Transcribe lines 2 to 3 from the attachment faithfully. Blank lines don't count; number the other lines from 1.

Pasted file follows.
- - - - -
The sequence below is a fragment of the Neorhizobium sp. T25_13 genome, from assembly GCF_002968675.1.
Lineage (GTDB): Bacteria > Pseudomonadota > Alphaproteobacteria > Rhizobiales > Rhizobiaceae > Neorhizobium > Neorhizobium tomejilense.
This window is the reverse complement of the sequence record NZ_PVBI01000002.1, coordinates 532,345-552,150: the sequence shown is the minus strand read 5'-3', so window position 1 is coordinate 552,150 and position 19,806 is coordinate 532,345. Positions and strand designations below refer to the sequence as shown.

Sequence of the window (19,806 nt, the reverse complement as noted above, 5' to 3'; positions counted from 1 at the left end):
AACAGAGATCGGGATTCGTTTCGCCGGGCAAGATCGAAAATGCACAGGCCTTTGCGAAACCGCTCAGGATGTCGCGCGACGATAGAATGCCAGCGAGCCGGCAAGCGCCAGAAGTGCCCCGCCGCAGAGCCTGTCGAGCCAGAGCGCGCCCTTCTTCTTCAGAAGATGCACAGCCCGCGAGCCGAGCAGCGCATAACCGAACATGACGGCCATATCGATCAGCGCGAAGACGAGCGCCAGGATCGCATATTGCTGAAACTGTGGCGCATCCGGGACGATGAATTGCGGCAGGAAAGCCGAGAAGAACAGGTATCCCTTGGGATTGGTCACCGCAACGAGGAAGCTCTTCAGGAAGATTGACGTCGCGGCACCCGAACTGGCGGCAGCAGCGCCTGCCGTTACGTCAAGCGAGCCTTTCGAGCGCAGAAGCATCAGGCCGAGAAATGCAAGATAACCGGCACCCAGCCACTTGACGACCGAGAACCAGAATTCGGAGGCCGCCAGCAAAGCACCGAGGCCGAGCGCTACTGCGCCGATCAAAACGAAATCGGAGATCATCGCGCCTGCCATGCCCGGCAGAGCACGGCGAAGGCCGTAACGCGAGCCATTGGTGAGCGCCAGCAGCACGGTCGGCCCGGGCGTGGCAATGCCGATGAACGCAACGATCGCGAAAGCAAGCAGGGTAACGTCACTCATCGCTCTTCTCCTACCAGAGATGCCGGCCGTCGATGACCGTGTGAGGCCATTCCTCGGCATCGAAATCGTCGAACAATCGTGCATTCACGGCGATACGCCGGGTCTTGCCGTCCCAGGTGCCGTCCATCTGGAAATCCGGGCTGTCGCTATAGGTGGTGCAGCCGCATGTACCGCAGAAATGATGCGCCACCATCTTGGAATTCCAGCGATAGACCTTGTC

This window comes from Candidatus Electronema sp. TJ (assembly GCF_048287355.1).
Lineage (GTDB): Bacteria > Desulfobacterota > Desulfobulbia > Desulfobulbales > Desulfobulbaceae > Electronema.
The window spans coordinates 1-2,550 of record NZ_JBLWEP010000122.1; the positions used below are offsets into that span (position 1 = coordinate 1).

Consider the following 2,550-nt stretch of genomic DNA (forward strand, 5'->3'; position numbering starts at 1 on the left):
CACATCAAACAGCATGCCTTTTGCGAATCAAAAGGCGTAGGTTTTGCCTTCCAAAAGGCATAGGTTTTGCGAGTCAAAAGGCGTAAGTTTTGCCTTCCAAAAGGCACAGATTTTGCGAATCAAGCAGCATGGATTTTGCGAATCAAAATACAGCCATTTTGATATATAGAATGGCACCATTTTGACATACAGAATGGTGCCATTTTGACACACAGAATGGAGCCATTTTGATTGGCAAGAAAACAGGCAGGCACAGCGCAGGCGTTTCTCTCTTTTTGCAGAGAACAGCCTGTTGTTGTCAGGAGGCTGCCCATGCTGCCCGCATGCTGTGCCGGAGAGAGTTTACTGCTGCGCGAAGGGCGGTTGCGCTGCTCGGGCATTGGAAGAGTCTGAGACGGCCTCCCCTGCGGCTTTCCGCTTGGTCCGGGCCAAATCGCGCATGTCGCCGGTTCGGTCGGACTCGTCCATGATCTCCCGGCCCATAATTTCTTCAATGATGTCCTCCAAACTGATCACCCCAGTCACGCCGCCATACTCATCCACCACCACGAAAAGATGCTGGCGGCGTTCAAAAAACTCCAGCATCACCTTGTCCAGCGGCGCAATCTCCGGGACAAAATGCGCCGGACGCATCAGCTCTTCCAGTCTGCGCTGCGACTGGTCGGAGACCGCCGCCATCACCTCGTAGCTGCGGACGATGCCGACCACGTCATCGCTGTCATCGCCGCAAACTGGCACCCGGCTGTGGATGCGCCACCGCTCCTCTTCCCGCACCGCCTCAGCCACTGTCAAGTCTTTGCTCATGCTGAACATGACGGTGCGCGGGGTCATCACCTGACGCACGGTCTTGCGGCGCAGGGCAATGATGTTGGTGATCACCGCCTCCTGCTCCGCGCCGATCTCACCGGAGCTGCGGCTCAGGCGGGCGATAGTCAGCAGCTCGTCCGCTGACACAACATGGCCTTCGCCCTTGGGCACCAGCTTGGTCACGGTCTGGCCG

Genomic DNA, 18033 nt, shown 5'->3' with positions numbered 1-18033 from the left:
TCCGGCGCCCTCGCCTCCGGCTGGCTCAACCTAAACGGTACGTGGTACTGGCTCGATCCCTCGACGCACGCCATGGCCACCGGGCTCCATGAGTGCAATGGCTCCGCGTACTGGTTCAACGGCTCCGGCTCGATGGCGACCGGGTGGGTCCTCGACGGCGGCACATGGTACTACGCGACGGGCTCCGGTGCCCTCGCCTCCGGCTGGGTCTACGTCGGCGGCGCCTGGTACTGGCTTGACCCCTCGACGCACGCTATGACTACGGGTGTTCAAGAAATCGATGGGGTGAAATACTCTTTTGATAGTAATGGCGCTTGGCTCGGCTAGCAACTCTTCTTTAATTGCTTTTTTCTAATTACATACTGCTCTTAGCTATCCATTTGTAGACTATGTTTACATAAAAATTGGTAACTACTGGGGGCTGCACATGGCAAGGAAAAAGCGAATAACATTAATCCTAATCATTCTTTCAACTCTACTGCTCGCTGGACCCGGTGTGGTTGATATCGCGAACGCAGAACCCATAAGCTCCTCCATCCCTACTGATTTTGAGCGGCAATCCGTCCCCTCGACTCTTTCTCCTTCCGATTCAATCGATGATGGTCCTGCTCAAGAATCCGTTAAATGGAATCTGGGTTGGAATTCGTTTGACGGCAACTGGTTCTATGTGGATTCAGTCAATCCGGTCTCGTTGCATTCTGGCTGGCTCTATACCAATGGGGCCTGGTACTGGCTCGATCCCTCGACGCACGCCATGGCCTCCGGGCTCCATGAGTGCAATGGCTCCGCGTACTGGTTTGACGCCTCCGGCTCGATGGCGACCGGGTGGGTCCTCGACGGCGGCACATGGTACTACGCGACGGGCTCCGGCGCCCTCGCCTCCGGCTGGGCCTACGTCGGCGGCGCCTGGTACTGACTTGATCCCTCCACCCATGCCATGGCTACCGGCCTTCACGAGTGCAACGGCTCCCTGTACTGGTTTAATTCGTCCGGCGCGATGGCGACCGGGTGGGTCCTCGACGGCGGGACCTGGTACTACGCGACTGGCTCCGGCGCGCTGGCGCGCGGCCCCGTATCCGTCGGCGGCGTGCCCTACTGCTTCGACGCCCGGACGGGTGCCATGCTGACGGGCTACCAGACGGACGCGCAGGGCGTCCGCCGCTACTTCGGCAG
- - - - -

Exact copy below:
Lineage (GTDB): Bacteria > Pseudomonadota > Alphaproteobacteria > Rhizobiales > Rhizobiaceae > Neorhizobium > Neorhizobium tomejilense.
This window is the reverse complement of the sequence record NZ_PVBI01000002.1, coordinates 532,345-552,150: the sequence shown is the minus strand read 5'-3', so window position 1 is coordinate 552,150 and position 19,806 is coordinate 532,345. Positions and strand designations below refer to the sequence as shown.